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David C. Hightower

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Member Since: Aug, 2007

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Forms of Taxation
by Lawrance Lux

A basic review work of traditional and current tax systems; describing their method of operation and impact. It presents insight into collection problems, economic press..  
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Books by David C. Hightower
The Twin
by David C. Hightower
Thursday, May 01, 2008
Rated "PG" by the Author.
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Recent poems by David C. Hightower
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           >> View all 27

The Twin

My wife and I had cleared away
the fallen branches and encroaching saplings,
had propped up the tumbled tombstones.
Wed discovered Margaret, Mary,
and Sarah, their mother,
all buried within weeks of each other;
the Confederate soldier on eternal picket duty
just outside the cemeterys boundary;
and the three long graves hidden beneath leaves,
marked by common rocks at head and feet.
We thought wed uncovered
all of the overgrown graves,
until the old man rattled up
our rutted drive in his pickup truck,
returning after decades to visit his twin,
who, he told us as it had been told to him,
only lived long enough to sense the light,
to reach for the wailing voice of his brother,
to take one breath, first and last.
We followed the old man to the graveyard.
He stopped at its edge and pointed.
We cleared away layers of pine needles
revealing the mound blanketed in white gravel,
a tiny grave the size of a cradle.
We left him there alone
to commune with the brother
hed last embraced in the womb.
You know, he told us as he was leaving,
Ive been haunted for seventy five years
by his absence, his presence,
yet Ive never been able in all that time
to decide which one of us
left the other behind.

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Reviewed by Lily of Lough Neagh C. Dennis-Woosley 4/21/2012
There is a connection that can ever be broken when hearts are shared and souls. What a lovely piece. Thank you
Reviewed by Andre Bendavi Benyehu (Reader) 1/14/2009

I am glad that I have spent this morning reading Your posted works, and feeding my soul's bird with the seeds of Your poetic flowers.

"The Twin" is a masterpiece.

In admiration.

Andre Emmanuel Bendavi ben-YEHU
Reviewed by Gene Williamson 5/22/2008
Wonderfully written, David. I note especially:
We left him there alone
to commune with the brother
he'd last embraced in the womb.
A meaningful bond to this grandfather of twin grandaughters age 10.

I'll be visiting often. - Gene.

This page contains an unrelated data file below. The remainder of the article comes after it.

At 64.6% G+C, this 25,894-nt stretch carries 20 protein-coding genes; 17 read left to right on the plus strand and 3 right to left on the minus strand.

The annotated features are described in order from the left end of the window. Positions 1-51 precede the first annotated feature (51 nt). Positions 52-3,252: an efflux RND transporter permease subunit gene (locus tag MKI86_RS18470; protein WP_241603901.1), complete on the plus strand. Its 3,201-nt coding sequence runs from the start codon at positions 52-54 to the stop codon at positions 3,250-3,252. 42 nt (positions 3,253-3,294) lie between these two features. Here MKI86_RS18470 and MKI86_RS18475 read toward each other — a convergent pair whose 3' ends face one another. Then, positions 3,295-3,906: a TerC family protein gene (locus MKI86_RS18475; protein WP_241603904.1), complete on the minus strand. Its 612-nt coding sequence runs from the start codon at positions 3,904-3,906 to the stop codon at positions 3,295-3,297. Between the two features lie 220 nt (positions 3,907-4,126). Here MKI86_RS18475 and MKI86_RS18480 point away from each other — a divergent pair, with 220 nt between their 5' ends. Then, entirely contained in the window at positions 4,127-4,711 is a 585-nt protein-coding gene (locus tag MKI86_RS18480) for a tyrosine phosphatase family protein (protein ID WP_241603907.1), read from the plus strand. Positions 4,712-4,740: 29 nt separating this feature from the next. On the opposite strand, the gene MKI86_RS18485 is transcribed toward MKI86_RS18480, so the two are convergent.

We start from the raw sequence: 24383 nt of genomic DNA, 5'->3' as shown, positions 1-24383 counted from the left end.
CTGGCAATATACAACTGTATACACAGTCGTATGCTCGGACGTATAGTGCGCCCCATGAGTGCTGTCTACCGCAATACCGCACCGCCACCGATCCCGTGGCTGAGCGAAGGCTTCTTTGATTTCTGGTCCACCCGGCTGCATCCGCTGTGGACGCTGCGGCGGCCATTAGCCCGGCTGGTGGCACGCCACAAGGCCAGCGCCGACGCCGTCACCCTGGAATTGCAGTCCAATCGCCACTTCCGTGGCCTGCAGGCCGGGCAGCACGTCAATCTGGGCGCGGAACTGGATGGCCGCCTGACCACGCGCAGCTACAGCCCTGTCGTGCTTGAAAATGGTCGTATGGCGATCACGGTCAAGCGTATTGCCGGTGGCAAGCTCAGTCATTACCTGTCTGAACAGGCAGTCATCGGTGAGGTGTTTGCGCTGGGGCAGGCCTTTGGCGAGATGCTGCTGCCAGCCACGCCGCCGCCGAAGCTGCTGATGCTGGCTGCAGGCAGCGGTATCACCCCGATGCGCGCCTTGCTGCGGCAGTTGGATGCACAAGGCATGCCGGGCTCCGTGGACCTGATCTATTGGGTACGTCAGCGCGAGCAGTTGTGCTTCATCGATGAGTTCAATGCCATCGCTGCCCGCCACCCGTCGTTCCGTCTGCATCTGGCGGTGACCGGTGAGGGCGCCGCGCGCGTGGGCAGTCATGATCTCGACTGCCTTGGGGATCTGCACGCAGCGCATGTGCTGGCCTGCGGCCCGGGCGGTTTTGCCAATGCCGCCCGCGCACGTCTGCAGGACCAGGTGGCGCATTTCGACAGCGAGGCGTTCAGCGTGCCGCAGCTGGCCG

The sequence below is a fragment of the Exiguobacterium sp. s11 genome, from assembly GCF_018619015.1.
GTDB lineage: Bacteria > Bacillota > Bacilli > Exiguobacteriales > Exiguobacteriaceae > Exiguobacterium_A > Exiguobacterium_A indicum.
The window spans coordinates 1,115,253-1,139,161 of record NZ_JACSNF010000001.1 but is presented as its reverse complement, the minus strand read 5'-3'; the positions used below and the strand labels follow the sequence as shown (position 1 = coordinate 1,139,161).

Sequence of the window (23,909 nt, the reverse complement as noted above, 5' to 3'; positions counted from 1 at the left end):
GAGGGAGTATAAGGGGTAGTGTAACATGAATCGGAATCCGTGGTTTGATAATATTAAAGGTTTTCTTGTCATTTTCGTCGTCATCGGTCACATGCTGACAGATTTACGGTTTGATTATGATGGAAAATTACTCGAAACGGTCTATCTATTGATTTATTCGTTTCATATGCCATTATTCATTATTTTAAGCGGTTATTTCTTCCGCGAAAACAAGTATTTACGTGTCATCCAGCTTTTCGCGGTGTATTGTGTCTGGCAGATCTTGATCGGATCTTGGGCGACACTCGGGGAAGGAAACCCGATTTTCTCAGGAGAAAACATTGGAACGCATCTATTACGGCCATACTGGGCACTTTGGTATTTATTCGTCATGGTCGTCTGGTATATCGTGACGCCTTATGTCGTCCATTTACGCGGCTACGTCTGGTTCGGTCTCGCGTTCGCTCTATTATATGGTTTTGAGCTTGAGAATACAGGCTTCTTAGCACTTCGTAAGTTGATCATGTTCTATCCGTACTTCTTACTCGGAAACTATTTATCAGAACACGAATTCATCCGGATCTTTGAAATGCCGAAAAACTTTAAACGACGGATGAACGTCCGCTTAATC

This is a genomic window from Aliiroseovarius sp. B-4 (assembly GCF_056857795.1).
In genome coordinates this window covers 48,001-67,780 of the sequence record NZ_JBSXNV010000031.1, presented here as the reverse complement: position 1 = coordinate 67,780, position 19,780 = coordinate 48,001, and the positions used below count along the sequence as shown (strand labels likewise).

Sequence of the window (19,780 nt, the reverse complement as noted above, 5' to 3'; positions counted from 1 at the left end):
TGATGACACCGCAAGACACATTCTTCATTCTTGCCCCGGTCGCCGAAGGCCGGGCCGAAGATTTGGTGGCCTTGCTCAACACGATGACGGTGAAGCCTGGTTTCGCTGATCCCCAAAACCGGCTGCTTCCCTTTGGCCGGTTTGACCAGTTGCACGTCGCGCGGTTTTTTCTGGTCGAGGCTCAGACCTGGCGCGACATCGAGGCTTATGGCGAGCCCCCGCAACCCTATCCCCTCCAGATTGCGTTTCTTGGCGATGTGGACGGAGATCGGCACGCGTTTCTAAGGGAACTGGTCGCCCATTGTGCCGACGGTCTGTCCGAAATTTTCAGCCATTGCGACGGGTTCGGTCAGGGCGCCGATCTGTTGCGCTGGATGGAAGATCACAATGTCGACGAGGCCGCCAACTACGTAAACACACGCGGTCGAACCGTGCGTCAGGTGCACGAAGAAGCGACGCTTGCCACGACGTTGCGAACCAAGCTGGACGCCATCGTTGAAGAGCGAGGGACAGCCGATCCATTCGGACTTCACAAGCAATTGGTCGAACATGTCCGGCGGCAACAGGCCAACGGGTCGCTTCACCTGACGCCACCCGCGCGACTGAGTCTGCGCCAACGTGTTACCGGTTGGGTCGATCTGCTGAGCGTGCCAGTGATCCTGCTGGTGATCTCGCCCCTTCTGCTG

Reviewed by Connie Faust 5/14/2008
A fascinating tale, well told. I felt I was there with you, working in the neglected cemetary, meeting the old man and listening to his sad story. His long oneness with his twin, and his statement at the end made it memorable.

Reviewed by Axilea MU 5/9/2008
Great work, I hope you publish this.
All the details are so harmonious and precise
and the story itself quite unforgettable.
I think that we can all feel the twin that left us
alone in this world.

Reviewed by D Johnson 5/6/2008
David, this is such an haunting but excellently written of those old tales where things come alive. Well done!

Reviewed by Georg Mateos 5/2/2008
My two older brothers were twins, they died the same day apart from each other in WWII, perhaps none of them wanted to left the other behind.
Thanks, the last line of your poem make me find that little piece which were missing from their picture.

Reviewed by Dawn Anderson 5/2/2008
Lines like these,"We left him there alone to commune with the brother hed last embraced in the womb," and "Ive been haunted for seventy five years by his absence, his presence, yet Ive never been able in all that time to decide which one of us left the other
behind. set your work apart. You are a true poet. Wonderful in imagery and verse.

Reviewed by Charlie 5/1/2008
Oh, I love-love that last comment-- love it! What a mind-twist he's got my head in. Have you ever read that novel, "The Great Impersonation" by E. Phillips Oppenheim? --turn of the century write, but mind-twisting-- about dopplegangers-- (I'm not sure I spelled that right)-- one a German, the other an Englishman, both spoke the other's language fluently. One of them kills the other. We just don't know which one till the end of the novel. --Fascinating stuff! --My all-time favorite novel. Anyway, this poem/story is right along the same lines... great atmosphere, and a great story, superbly told.

Now, would you tell him to please let go of my head! (gasp)THANK YOU! --Charlie
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